Objective: The purpose of the present study was to extend a previous work in a sample of American undergraduates demonstrating the effects of situational factors on reported anger expression behavior and blood pressure. Method: General and domain-specific anger expression behavior and subjective work stress were assessed in 218 nurses from the Frankfurt am Main metropolitan area using the original and three altered versions of the State Trait Anger Expression Inventory (STAXI) and the Job Stress Survey (JSS). The altered versions of the STAXI asked for individuals' anger expression at home, during free time, and at work. Blood pressure and heart rate (HR) were measured in the field during working breaks. Results: Women had higher scores on anger-out and lower on anger-control in the original and in the home version of the STAXI, but no sex difference was found in the work version. Participants scoring high on anger-out at work displayed elevated blood pressures and HR compared with those scoring low on this scale. High job stress was associated with greater reports of anger-in and anger-out behavior. Conclusion: The results suggest that the way people express stress at their work place might be an important factor in determining the impact of experienced stress on cardiovascular health.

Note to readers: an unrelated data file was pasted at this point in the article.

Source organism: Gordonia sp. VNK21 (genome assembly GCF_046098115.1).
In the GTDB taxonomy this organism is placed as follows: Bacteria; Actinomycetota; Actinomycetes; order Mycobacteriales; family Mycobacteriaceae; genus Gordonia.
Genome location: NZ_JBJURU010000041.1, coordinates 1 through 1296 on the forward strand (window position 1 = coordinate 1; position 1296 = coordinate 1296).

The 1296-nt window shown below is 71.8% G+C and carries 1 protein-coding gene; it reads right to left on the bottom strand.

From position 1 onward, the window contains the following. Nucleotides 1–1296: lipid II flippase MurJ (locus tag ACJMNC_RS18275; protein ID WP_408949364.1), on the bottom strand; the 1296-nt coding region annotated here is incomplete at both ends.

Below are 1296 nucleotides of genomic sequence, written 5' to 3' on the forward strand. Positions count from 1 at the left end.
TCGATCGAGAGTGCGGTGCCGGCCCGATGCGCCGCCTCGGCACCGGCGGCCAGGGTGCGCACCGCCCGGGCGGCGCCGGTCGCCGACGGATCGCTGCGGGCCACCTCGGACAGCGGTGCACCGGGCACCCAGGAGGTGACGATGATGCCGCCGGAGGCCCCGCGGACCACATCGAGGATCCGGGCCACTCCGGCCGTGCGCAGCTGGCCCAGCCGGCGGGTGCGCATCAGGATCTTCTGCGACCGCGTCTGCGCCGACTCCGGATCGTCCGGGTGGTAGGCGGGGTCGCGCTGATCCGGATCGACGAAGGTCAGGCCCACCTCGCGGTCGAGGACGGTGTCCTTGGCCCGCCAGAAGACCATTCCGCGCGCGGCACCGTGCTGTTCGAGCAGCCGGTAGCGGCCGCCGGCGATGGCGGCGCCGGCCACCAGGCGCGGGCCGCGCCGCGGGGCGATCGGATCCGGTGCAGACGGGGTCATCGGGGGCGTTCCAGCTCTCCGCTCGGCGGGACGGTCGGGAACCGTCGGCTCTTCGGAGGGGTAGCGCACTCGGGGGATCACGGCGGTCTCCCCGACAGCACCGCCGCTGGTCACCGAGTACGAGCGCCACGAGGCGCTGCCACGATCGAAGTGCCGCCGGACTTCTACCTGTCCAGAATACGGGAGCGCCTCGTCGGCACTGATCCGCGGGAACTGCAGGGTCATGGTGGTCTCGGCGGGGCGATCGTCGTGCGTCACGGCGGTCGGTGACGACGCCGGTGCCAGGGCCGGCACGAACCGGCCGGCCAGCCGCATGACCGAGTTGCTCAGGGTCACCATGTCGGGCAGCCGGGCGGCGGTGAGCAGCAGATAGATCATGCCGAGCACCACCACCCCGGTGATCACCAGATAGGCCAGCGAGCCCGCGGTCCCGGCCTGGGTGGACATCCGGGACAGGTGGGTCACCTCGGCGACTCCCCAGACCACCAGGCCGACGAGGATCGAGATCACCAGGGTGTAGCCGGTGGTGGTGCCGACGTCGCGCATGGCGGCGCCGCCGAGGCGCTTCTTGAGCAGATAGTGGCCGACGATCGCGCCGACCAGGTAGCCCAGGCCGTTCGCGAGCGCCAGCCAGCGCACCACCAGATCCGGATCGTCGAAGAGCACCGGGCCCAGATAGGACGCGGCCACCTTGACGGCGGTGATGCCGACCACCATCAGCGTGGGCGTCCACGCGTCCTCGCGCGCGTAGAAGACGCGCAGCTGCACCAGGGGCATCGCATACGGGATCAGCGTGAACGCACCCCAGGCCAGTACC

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- Anger expression
- Blood pressure
- Hypertension risk